“Milton Ready’s assessment is right on. An example would be the number of ugly hotels that seem to continue to be built, which makes no sense.”
“The problems sound enormous and hopeless, and I’m an optimist. But some cities have found solutions.”
This year’s event — the first since the start of the pandemic — covered affordable housing, hotel regulations, Urban Place Zoning and more.
“So sad. The endless hotel and condo building. And, if you are in doubt as to how mindless and thoughtless it all seems to be, look at the architecture.”
“The secret was out long ago. So, just how many millions do we need to promote, to advertise this town?”
The new regulations allow hotels with 115 rooms or fewer to avoid a Council vote if they meet a series of design requirements, are located in a newly approved overlay district and contribute to equity-related public benefits.
Hoteliers and hotel opponents alike have waited since September 2019 for Asheville City Council to reach a decision about future lodging development within city limits. On Tuesday, Feb. 23, the countdown clock finally hits zero.
After months of discussion, two Council work sessions and multiple opportunities for public engagement, frustrated residents told Asheville City Council the final hotel proposals did little to advance equity or support employees working in the service industry.
Members will discuss the final proposed guidelines to streamline future lodging development — and residents will have one last chance to weigh in — before the city’s hotel moratorium expires on Tuesday, Feb. 23.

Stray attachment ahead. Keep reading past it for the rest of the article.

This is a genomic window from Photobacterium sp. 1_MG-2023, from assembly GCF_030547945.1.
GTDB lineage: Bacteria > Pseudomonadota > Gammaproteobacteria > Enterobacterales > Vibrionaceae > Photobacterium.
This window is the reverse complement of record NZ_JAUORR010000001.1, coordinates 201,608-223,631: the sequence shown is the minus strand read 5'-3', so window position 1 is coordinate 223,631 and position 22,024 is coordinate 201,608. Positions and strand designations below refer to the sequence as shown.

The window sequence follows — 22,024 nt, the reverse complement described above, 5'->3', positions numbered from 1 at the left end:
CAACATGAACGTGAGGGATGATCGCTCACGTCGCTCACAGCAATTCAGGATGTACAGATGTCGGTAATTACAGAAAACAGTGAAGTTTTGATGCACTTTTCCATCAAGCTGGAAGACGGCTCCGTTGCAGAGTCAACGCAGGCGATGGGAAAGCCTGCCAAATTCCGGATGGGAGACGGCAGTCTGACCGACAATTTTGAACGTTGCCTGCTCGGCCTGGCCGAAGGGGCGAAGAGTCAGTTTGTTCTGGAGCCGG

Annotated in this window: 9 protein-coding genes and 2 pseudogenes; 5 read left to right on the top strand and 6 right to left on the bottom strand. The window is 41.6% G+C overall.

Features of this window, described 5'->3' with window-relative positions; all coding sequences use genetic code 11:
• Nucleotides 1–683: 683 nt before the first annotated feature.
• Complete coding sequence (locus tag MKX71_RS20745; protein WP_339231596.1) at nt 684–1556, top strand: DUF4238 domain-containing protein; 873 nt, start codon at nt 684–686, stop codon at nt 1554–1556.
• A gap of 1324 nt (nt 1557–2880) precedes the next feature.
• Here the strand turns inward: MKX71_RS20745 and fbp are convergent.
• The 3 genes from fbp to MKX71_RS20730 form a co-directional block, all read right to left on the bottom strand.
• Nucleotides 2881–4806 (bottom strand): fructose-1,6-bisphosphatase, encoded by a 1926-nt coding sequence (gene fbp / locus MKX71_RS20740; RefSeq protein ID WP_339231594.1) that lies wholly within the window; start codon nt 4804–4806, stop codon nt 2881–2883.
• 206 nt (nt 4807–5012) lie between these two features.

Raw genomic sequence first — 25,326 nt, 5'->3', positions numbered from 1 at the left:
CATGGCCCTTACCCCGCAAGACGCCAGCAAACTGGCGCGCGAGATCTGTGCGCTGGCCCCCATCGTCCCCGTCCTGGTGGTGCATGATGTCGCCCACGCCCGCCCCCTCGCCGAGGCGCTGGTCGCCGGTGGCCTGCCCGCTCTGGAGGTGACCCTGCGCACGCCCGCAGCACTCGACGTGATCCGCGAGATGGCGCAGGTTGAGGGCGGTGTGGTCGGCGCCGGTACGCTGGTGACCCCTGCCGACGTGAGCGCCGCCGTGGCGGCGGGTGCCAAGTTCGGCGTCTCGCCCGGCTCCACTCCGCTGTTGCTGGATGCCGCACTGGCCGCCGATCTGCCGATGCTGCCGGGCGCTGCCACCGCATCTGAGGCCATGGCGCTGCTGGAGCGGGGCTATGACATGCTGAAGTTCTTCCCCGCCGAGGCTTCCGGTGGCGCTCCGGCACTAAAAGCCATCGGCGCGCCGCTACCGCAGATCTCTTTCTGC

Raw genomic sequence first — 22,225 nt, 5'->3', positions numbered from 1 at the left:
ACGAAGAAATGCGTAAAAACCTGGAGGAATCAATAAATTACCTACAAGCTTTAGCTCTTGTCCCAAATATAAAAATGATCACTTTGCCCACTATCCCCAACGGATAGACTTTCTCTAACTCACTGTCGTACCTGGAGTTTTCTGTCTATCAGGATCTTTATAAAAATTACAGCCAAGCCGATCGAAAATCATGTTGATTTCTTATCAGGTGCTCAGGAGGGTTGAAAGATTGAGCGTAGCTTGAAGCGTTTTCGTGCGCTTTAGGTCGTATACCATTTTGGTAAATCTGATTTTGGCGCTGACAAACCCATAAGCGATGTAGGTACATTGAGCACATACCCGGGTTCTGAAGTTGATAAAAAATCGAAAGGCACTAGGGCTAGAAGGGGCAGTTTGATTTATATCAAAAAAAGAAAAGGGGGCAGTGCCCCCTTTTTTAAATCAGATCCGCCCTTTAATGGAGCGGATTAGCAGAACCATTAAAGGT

As newly elected Asheville City Council members Sandra Kilgore, Sage Turner and Kim Roney embark on a new chapter of civic leadership following a close race, they inherit controversial priorities from the outgoing Council that will likely dominate the first few months of their term.
Two work sessions have brought Asheville City Council members a little closer to agreement on an approach to hotels. And with the city’s hotel development moratorium set to expire on Tuesday, Feb. 23, time is running out to craft a plan.
Members expressed unanimous support for extending the city’s hotel moratorium — previously set to expire later in September — an additional five months, giving Council and city staff more time to fully develop new standards for hotel development.
“Compared to its peers, the Buncombe County Tourism Development Authority doesn’t do a particularly good job.”
A new statewide face covering mandate will go into effect on Friday, June 26, at 5 p.m., a month after Buncombe County began requiring face coverings in all public indoor facilities. Under the new executive order, people are required to wear a face covering in all indoor or outdoor public spaces when physical distancing is not possible.
A new county policy to require the wearing of face coverings at all indoor public facilities will go into effect on Tuesday, May 26, at 7 a.m., announced Brownie Newman, chair of the Buncombe Board of Commissioners, during a May 22 press conference. The county commissioners passed a resolution directing staff to develop the policy […]
“Way to go again, fake ‘progressive’ NIMBY speculators!”
Buncombe hotels can now host more visitors — as long as they have an 828 area code. The Asheville Area Chamber of Commerce has announced a coronavirus-inflected legislative agenda, and $5,000 micro grants are available for local startups.
“Will Asheville, the city I fell in love with, recover in time to prevent irreparable damage?”